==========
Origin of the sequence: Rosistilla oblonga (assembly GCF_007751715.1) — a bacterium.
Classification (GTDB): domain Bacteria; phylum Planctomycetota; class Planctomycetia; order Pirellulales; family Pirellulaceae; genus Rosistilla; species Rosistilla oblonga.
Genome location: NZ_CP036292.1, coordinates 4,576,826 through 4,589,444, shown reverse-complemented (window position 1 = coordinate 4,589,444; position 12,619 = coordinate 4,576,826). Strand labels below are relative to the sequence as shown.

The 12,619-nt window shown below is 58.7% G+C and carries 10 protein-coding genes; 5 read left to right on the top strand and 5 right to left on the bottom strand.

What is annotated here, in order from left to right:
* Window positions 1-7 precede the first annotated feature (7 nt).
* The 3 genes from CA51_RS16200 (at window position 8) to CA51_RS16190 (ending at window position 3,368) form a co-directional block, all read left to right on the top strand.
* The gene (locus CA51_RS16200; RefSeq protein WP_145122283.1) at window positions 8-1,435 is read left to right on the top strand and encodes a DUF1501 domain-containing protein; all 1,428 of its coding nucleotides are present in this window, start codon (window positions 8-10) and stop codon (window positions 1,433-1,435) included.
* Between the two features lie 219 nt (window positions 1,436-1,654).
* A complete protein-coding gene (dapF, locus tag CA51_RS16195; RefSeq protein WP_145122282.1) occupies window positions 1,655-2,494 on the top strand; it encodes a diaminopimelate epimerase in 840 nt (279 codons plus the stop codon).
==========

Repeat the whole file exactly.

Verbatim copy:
Origin of the sequence: Rosistilla oblonga (assembly GCF_007751715.1) — a bacterium.
Classification (GTDB): domain Bacteria; phylum Planctomycetota; class Planctomycetia; order Pirellulales; family Pirellulaceae; genus Rosistilla; species Rosistilla oblonga.
Genome location: NZ_CP036292.1, coordinates 4,576,826 through 4,589,444, shown reverse-complemented (window position 1 = coordinate 4,589,444; position 12,619 = coordinate 4,576,826). Strand labels below are relative to the sequence as shown.

The 12,619-nt window shown below is 58.7% G+C and carries 10 protein-coding genes; 5 read left to right on the top strand and 5 right to left on the bottom strand.

What is annotated here, in order from left to right:
* Window positions 1-7 precede the first annotated feature (7 nt).
* The 3 genes from CA51_RS16200 (at window position 8) to CA51_RS16190 (ending at window position 3,368) form a co-directional block, all read left to right on the top strand.
* The gene (locus CA51_RS16200; RefSeq protein WP_145122283.1) at window positions 8-1,435 is read left to right on the top strand and encodes a DUF1501 domain-containing protein; all 1,428 of its coding nucleotides are present in this window, start codon (window positions 8-10) and stop codon (window positions 1,433-1,435) included.
* Between the two features lie 219 nt (window positions 1,436-1,654).
* A complete protein-coding gene (dapF, locus tag CA51_RS16195; RefSeq protein WP_145122282.1) occupies window positions 1,655-2,494 on the top strand; it encodes a diaminopimelate epimerase in 840 nt (279 codons plus the stop codon).